When Liberty County Commission Chairman John McIver adjourned the board’s Dec. 20 meeting, he was adjourning more than that session.
With the pound of his gavel, McIver effectively made his last move in a public service career that spans 30 years, with his 10 final years dedicated to the chairmanship.
On Thursday, former District 2 Commissioner Donald Lovette will be sworn in as McIver’s replacement, alongside the other commissioners and members of the board of education, whose seats were up for re-election.
“This is my last meeting for the board,” McIver joked Thursday. “I hope you don’t have an emergency arise. If you do, I may be out of town.
“I just wish you all continue all the great successful work we’ve been doing and continue moving forward. I know I’m leaving a lot on paper to continue forward,” he said.
McIver’s closing advice for the council was to update the county charter — created in 1777 and “almost obsolete” — a project the board discussed in a March planning retreat. Liberty County Administrator Joey Brown said the county recognized McIver at a luncheon earlier this month.
“The chairman assumed office during a very difficult time for the county. His background in government operations and ability to lead collectively were very important in bringing stability to the government,” Brown said.
The Riceboro native was the fourth of eight children born to Hagar and James McIver. He graduated from Liberty County High School and began working at Interstate Paper.
In March 1967, McIver married Gloria Grant, with whom he has seven children and 16 grandchildren.
His political career began in 1978, when he and several Riceboro residents were concerned about the lack of service they were receiving. When they sought the county’s help, officials told them it was a municipal problem.
The group presented its case before a grand jury, which recommended contacting the Department of Justice and petitioning for a municipal election.
McIver intended to serve as one of four council members, but he threw his name in the ring for mayor after no one else qualified. He was elected alongside Bobby Hughes, Jack Helmuth, John Williams and Alexander Gardner and was the third African-American elected to office within Georgia, he said.
He would serve as Riceboro’s mayor for 20 years.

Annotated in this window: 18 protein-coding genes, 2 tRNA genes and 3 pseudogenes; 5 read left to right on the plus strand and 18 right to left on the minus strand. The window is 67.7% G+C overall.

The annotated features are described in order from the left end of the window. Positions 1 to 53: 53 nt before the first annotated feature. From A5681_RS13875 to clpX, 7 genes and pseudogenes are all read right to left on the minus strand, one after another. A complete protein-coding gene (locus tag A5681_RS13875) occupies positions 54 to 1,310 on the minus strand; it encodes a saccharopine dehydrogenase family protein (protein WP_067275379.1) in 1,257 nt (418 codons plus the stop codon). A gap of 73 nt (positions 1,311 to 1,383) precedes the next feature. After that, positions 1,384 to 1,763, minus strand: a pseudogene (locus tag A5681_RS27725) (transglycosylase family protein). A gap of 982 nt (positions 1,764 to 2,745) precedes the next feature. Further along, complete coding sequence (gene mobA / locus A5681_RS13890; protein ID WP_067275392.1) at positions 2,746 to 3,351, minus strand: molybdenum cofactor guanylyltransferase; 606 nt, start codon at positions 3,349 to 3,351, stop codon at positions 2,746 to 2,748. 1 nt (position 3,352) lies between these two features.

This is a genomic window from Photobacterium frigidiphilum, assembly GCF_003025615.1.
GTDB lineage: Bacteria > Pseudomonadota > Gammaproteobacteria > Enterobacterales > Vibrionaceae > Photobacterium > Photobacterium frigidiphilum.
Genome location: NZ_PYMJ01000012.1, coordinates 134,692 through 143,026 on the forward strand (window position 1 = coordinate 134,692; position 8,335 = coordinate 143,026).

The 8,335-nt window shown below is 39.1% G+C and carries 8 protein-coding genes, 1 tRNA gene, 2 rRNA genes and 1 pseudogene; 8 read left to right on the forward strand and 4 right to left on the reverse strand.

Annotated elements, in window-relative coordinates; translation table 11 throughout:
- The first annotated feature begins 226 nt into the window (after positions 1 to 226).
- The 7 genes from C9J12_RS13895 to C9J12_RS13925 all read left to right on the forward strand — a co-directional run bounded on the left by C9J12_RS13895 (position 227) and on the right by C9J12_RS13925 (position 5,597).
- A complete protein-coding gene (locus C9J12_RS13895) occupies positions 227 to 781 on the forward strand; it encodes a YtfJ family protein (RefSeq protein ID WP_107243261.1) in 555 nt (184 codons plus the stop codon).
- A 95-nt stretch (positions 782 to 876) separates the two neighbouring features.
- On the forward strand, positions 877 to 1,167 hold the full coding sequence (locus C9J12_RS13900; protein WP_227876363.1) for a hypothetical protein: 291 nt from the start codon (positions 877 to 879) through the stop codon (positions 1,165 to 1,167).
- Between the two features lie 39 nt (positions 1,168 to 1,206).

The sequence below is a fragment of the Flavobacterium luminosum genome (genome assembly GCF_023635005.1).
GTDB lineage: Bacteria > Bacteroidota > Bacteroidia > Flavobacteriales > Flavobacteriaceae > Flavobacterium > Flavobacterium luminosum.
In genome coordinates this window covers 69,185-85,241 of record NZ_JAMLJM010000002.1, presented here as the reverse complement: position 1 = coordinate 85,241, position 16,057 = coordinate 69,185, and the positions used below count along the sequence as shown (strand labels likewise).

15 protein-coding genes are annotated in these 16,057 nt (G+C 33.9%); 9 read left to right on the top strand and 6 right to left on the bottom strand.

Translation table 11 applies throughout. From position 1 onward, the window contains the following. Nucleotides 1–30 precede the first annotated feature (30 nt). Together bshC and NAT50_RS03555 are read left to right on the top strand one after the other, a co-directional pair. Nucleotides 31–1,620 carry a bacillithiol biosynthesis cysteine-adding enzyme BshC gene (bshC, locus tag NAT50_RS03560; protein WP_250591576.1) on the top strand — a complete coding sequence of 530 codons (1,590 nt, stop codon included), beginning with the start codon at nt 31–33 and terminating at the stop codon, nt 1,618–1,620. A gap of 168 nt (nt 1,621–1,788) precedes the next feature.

In what he calls one of his greatest accomplishments as mayor, McIver secured grants from the U.S. Department of Agriculture to provide and later expand public water service in the incorporated area, which helped attract a SNF Chemtall plant.
The council also implemented garbage collection, improved the local volunteer fire department and annexed nearby areas.
McIver first retired from office in 2000, prompting recent jokes like, “I’ve already attended one other retirement party for you, so this better be the last one.”
He said former constituents asked him to run for chairman.
“Initially, it wasn’t my aspiration to say, ‘I need that chairmanship.’ No, they came to me. …,” McIver says. “It’s not like I needed name recognition or I needed status. That’s not John McIver; I don’t seek that kind of thing.”
He was reluctant at first, especially because he had promised his wife and mother he was done with politics.
“She said, ‘Boy, just get out of that thing,’” he said of his late mother. “She used to ride me pretty hard. She’d say, ‘You can’t please everybody. You don’t need the headache. Just get out of it.’”
Gloria McIver said, “When he decided to run for chairman, he talked to me about it, and I said, ‘Yes, you have my blessing. Go for it.’ But now that his time is up, he has my blessing to go ahead and get out.’”
In the 2002 Democratic primary, McIver took on Hinesville businessman Reggie Sage, former commissioners Harry R. Rogers, and then-District 5 Commissioner Edna Walthour.
McIver and Rogers went into a runoff before McIver advanced and beat incumbent Jimmy Smith, who ran as a Republican.
McIver’s first term as chairman was two years long. The commission was moving to staggered four-year terms. Despite his mother’s initial suggestions to avoid “all that mess,” McIver was re-elected in 2004 and in 2008.
During McIver’s tenure, the county has overseen:
• creation of the $10.5 million MidCoast Regional Airport, a joint venture with Hinesville and the Liberty County Development Authority, built in 2007
• completion of a $790,000 county-owned fire station in 2012 at Gum Branch
• construction of the $20 million Liberty County Justice Center in May 2011
• the $1.5 million purchase of land on the North Newport River for a public marina
• construction of a $4.8 million, county-owned Division of Family and Children Services building that the state will lease.
This story borrows details from an extended profile on McIver in the fall 2012 edition of Liberty Life magazine.